When a person scores a touchdown, do you cheer a little harder because he looks like you? Probably not, but does race play a part in what sports you watch or how you view players? In the pros, we have seen a one hit wonder like Peyton Hillis make it to the Madden cover…then we may never hear his name again. Did he deserve it? Or was the NFL itching for a white running back? Have fans become mindful of race in a world of sports where the team aspect makes everyone equal?

Let’s throw away college sports, because there is something spiritual in the worship of college athletics. I will stick to the professional level instead, and our first stop is the NFL. The NFL is a totally different beast from all other organized sports. Football has become America’s Sport (sorry baseball, move over) and the NFL is so dominant that even races not represented much in the league (Hispanic and Asian) still watch the NFL.

The Jets saw a boost in viewership with Mark Sanchez. Was it because he was a high draft pick who was coming from a west coast school? (I’m talking about USC. That stands for Southern California for all of you SEC heads who can only see USC as South Carolina.) Was this increase in viewership because he was playing in the Big Apple? Or was it because he is Hispanic?

Another thing that makes the NFL a different case stems from the fact that a majority of the big names in the league are white (players like the Mannings or Tom Brady, and owners like Robert Kraft or Jerry Jones). However, I still feel that if a white athlete excelled at playing in a position that was considered out of the norm (wide receiver, running back, or cornerback) we would see a different look. We do have Wes Welker, but do we slight him because he plays the slot and not on the outside ala Calvin Johnson? Or is Wes Welker slighted because he is white? When was the last time we had a white wide receiver that we all agreed upon? Ed McCaffrey? See above for Peyton Hillis on running backs.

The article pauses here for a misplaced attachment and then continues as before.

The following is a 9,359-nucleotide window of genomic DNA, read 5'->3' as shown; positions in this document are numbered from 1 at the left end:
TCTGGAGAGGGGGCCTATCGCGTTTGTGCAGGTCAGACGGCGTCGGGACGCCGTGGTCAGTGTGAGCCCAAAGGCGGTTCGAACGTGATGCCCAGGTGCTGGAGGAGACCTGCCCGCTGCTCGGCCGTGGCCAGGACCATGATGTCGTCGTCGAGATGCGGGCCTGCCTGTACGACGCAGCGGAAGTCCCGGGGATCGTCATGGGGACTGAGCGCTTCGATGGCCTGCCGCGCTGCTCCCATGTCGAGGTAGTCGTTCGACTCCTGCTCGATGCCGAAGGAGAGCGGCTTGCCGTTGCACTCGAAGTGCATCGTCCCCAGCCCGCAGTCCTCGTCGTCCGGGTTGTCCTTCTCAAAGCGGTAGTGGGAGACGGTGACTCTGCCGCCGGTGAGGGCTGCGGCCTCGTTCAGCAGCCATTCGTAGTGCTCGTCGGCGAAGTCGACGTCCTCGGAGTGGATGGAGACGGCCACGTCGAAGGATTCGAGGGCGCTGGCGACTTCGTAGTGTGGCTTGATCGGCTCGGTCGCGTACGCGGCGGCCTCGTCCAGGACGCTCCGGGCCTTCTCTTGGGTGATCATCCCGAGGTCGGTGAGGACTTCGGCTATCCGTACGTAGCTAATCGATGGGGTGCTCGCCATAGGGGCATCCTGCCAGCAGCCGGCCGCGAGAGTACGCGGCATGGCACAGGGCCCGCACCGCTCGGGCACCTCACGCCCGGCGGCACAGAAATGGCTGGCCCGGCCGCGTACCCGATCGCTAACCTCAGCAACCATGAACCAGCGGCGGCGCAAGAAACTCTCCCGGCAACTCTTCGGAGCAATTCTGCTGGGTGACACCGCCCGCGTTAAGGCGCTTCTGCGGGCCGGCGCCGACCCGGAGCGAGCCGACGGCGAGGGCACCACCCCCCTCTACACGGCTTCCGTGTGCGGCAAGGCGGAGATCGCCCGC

Even at the thought of a black quarterback, we view them as more athletic runners than pure passers. We forget about Warren Moon and Doug Williams. We certainly forget about the less successful Bryon Leftwich and Charlie Batch. Donovan McNabb felt tremendous pressure to change into a pure pocket passer, which I felt hurt his overall game.

I looked up the demographics for the NFL and for (what I think we can all agree) are the five cities in which football is the most popular. The table below gives you the info at a glance:

 

  Non-Hispanic White Non-Hispanic Black Non-Hispanic Asian Hispanic
Chicago 31.00% 32.00% 5.00% 28.00%
Pittsburgh 64.00% 25.00% 4.00% 3.00%
Dallas 29.00% 25.00% 3.00% 40.00%
Green Bay 86.00% 1.00% 4.00% 7.00%
Baltimore 64.00% 30.00% 2.00% 4.00%
NFL 31.00% 66.00% 2.00% 1.00%

 

With the exception of Green Bay, those numbers are pretty diverse. Looking at this breakdown lends credit to the thought that the NFL has the most diverse fandom. Dallas and Chicago boast a high representation of the Hispanic population (40% and 28% respectfully) and both are traditional NFL cities.

My thought is that the NFL is untouchable in regards to race and fandom. We will see in time if the Hispanic and Asian representation will emerge more with the NFL trying to become more international (outside the country game every year). Still we could put Cheese Heads (Packers), or Purple People Eaters (Vikings), with a Orange Crush (Broncos), running through a Steel Curtain (Steelers) to a Fearsome Foursome (Rams), that gives me a No-Name De Fense (Dolphins) out on the field and everyone will still watch. I do think we have stereotypes of positions, and these stereotypes definitely hurt the white athlete.  What do you think?  Is there a reverse racism in the NFL at certain positions?  I really would like everyone to comment on this thought.

 

Jason

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